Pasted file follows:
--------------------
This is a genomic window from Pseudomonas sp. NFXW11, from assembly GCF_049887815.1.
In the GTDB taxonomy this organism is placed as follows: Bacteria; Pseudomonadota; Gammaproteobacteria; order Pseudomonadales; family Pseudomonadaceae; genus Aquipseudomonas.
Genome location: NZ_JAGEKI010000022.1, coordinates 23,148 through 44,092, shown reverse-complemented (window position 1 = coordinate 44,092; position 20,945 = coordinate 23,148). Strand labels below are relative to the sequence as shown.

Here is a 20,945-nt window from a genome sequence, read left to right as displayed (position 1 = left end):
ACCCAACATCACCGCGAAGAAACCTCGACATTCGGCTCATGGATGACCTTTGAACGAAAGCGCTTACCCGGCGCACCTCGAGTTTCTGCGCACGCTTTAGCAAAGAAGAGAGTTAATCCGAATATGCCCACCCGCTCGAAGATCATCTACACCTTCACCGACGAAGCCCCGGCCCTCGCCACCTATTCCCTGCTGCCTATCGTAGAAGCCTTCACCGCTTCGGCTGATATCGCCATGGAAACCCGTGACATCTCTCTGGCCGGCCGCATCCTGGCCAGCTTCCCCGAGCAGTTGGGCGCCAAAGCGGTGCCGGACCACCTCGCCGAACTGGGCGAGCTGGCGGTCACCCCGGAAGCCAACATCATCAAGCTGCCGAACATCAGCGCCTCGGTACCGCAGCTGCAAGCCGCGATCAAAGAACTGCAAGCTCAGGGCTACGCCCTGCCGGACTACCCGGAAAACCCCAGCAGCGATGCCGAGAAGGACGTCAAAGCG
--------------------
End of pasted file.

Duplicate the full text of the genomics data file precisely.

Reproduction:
This is a genomic window from Pseudomonas sp. NFXW11, from assembly GCF_049887815.1.
In the GTDB taxonomy this organism is placed as follows: Bacteria; Pseudomonadota; Gammaproteobacteria; order Pseudomonadales; family Pseudomonadaceae; genus Aquipseudomonas.
Genome location: NZ_JAGEKI010000022.1, coordinates 23,148 through 44,092, shown reverse-complemented (window position 1 = coordinate 44,092; position 20,945 = coordinate 23,148). Strand labels below are relative to the sequence as shown.

Here is a 20,945-nt window from a genome sequence, read left to right as displayed (position 1 = left end):
ACCCAACATCACCGCGAAGAAACCTCGACATTCGGCTCATGGATGACCTTTGAACGAAAGCGCTTACCCGGCGCACCTCGAGTTTCTGCGCACGCTTTAGCAAAGAAGAGAGTTAATCCGAATATGCCCACCCGCTCGAAGATCATCTACACCTTCACCGACGAAGCCCCGGCCCTCGCCACCTATTCCCTGCTGCCTATCGTAGAAGCCTTCACCGCTTCGGCTGATATCGCCATGGAAACCCGTGACATCTCTCTGGCCGGCCGCATCCTGGCCAGCTTCCCCGAGCAGTTGGGCGCCAAAGCGGTGCCGGACCACCTCGCCGAACTGGGCGAGCTGGCGGTCACCCCGGAAGCCAACATCATCAAGCTGCCGAACATCAGCGCCTCGGTACCGCAGCTGCAAGCCGCGATCAAAGAACTGCAAGCTCAGGGCTACGCCCTGCCGGACTACCCGGAAAACCCCAGCAGCGATGCCGAGAAGGACGTCAAAGCG